Can I file and fly IFR without the rating?

Discussion in 'Flight Following' started by VWGhiaBob, Oct 7, 2017.

  1. iamtheari

    iamtheari Cleared for Takeoff

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    What I was saying is that, unless a person can cite to a specific section and subsection in part 91 that requires an unrated pilot in addition to the PIC when operating under IFR, the rule about both pilots logging the time does not apply. Nobody can cite to such a section because there isn't one. Thus these two hypothetical pilots can't both log the time.

    I'm sure someone will come along and try to explain it in yet another way in the hope of being clear enough to prove you wrong about the futility of the matter. That's how I got involved. Oops.
     
  2. Greg Bockelman

    Greg Bockelman Administrator Management Council Member

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    You don't have to be INSTRUMENT rated to log PIC in the clouds, just rated for the airplane you are flying. That has been beaten to death.

    Having said that, in this scenario the only way two pilots can log PIC in actual conditions is if the flying pilot is "under the hood." Which pretty much defeats the purpose.
     
  3. dmspilot

    dmspilot En-Route

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    He didn't say that or anything like that :confused:
     
  4. Greg Bockelman

    Greg Bockelman Administrator Management Council Member

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    He made a comment about an unrated pilot. I was just clarifying the difference in the two "ratings".
     
  5. iamtheari

    iamtheari Cleared for Takeoff

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    This is a somewhat funny situation in that the only person who can log the PIC time is the one whose presence is not necessary to make the flight. That might be why it is possible to conjure up some confusion on this topic.
     
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  6. Palmpilot

    Palmpilot Touchdown! Greaser!

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    With Part 1 and Part 61 ascribing different meanings to the phrase "pilot-in-command," confusion is inevitable.
     
  7. MauleSkinner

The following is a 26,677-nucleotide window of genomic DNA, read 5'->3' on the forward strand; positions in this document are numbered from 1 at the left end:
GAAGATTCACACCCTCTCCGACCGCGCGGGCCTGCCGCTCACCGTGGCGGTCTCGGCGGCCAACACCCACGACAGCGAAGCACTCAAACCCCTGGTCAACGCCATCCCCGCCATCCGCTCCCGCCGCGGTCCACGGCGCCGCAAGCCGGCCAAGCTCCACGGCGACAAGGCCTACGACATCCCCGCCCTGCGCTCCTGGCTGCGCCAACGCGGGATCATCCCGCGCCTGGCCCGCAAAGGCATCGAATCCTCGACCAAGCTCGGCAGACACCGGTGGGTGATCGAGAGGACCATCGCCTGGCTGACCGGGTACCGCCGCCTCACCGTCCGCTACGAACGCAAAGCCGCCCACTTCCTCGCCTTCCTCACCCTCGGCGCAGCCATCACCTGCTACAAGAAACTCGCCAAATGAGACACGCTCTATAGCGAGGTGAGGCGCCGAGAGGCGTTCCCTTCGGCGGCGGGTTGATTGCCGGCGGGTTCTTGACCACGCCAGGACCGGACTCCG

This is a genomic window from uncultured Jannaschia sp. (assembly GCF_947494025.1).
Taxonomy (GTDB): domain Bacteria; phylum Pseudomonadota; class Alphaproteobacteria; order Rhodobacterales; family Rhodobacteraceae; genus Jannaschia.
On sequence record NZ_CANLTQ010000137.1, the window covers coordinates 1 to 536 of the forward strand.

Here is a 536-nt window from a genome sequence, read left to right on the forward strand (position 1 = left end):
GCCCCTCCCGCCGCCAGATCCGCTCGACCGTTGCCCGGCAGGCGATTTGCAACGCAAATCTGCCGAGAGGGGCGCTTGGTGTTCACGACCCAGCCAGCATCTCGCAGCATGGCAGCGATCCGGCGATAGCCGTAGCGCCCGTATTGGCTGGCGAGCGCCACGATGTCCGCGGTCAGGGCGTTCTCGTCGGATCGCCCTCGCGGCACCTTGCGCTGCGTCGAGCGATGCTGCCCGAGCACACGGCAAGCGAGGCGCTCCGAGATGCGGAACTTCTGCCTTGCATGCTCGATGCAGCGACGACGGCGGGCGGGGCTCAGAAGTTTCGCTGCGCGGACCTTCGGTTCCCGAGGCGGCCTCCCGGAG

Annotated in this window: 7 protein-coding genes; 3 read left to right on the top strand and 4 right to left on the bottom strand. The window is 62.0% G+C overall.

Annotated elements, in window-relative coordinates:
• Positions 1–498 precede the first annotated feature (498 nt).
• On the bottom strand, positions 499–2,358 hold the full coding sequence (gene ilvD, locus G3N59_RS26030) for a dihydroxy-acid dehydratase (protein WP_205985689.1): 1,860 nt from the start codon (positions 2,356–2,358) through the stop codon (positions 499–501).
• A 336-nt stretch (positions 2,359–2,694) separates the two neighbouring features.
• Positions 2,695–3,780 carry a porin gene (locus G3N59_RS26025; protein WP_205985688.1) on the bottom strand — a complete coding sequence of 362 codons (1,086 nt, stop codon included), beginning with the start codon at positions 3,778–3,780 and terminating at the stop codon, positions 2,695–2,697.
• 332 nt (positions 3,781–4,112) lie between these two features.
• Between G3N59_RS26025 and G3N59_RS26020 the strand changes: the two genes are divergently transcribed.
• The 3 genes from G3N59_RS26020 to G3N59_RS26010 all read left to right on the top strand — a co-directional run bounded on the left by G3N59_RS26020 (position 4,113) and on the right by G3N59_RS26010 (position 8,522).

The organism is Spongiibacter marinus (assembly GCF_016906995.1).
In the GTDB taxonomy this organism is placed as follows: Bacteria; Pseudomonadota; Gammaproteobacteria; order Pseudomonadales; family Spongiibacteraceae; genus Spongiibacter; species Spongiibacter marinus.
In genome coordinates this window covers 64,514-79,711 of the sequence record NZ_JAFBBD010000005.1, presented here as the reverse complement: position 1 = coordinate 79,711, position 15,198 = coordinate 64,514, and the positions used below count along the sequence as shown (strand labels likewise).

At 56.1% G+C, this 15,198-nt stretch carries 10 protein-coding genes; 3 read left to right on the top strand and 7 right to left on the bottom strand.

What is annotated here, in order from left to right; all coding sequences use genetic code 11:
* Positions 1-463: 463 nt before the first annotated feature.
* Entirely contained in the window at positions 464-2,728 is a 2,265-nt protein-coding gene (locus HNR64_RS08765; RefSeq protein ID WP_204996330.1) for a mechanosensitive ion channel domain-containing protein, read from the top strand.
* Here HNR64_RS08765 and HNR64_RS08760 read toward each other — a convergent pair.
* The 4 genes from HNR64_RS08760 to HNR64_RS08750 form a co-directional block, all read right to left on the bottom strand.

MauleSkinner En-Route

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    The regs weren't written to help people build time, but they're read with that goal in mind.
     
  8. apr911

    apr911 Pre-takeoff checklist

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    They're written to ensure people dont do stupid s**t and are an attempt to ensure they have the experience ascribed by a certain amount of hours. Which is what makes the OPs original question and the issue of PIC in Actual Instrument conditions so interesting.

    The OP wants to gain valuable experience working the IR system and has a rated safety pilot willing to help him do just that but the FAA says its not allowed (at least to the extent of logging and receiving credit for the time though whether he can actually do it is part of this debate) . Similarly an IR rated pilot in their "grace" period is not eligible to work the IR system without a "current" IFR pilot.

    It's generally agreed that actual IMC is a greater experience than simulating instrument conditions with a hood, yet the regs offer no way to obtain actual instrument time for students or IR rated pilots who's currency has lapsed without a CFII, which unless you happen to be friends with a CFII, costs money. Yet a VFR-only pilot can legally log instrument time any they fly into a cloud or experience a loss of visual horizon.

    The question raises one of the many glaring problems in the FAR/AIM; Multiple definitions of night, PIC, XC, CFI logging, endorsement logging and a slew of other contradictions, exceptions and interpretations raises the question of just what the FAA's end-goal is. I'd argue that many of the regulations create a less competent and safe pilot than we might otherwise be able to achieve without the current iteration of the FAR.
     
    Last edited: Oct 30, 2017
  9. MauleSkinner

    MauleSkinner En-Route

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    Regulations don't create pilots.

    The inability to log something does not detract from a pilot's knowlege, experience, or competence.
     
  10. dmspilot

    dmspilot En-Route

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    What is not allowed?

    What?
     
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  11. apr911

    apr911 Pre-takeoff checklist

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    True however, the FAA and potential employers don't care about how much knowledge, experience and competence you purport to have, they care about how much you can show in the form of time logged in accordance with the regulations.
     
  12. MauleSkinner

    MauleSkinner En-Route

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    Yup, but again, the regs aren't there to help you build time. The goal of the FAA isn't to get you the most time in your logbook in the shortest time span. That's the (IMO somewhat misguided) goal of pilots.
     
  13. apr911

    apr911 Pre-takeoff checklist

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    I dont disagree with it being a misguided pursuit but the goal or bar isnt generally set by them and I feel like most pilots (and people in general) chase the hours in order to fulfill FAA, insurance or Employer requirements. I dont think anyone would really care what they log if it werent for that... I know plenty of people who have stopped logging complex, high performance, tailwheel and other endorsement type times except for currency because they have surpassed the number of hours required to no longer be hassled by the insurance or FAA or employers. Same goes for other "logged" activities I participate in such as skydiving and scuba diving.